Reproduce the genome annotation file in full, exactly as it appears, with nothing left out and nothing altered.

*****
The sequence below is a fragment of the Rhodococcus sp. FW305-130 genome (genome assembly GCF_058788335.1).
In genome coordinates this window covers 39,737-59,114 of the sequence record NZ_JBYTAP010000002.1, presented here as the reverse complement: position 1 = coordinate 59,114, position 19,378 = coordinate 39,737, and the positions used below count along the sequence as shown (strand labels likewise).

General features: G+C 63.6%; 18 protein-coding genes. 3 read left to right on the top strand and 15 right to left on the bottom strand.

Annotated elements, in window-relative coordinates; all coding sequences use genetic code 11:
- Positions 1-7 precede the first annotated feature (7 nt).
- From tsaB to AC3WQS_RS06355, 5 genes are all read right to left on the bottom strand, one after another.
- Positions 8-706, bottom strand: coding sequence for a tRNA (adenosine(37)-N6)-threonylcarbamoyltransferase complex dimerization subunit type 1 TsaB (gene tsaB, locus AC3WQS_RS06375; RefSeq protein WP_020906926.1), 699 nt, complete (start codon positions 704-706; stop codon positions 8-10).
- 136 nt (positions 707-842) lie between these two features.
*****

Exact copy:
The sequence below is a fragment of the Rhodococcus sp. FW305-130 genome (genome assembly GCF_058788335.1).
In genome coordinates this window covers 39,737-59,114 of the sequence record NZ_JBYTAP010000002.1, presented here as the reverse complement: position 1 = coordinate 59,114, position 19,378 = coordinate 39,737, and the positions used below count along the sequence as shown (strand labels likewise).

General features: G+C 63.6%; 18 protein-coding genes. 3 read left to right on the top strand and 15 right to left on the bottom strand.

Annotated elements, in window-relative coordinates; all coding sequences use genetic code 11:
- Positions 1-7 precede the first annotated feature (7 nt).
- From tsaB to AC3WQS_RS06355, 5 genes are all read right to left on the bottom strand, one after another.
- Positions 8-706, bottom strand: coding sequence for a tRNA (adenosine(37)-N6)-threonylcarbamoyltransferase complex dimerization subunit type 1 TsaB (gene tsaB, locus AC3WQS_RS06375; RefSeq protein WP_020906926.1), 699 nt, complete (start codon positions 704-706; stop codon positions 8-10).
- 136 nt (positions 707-842) lie between these two features.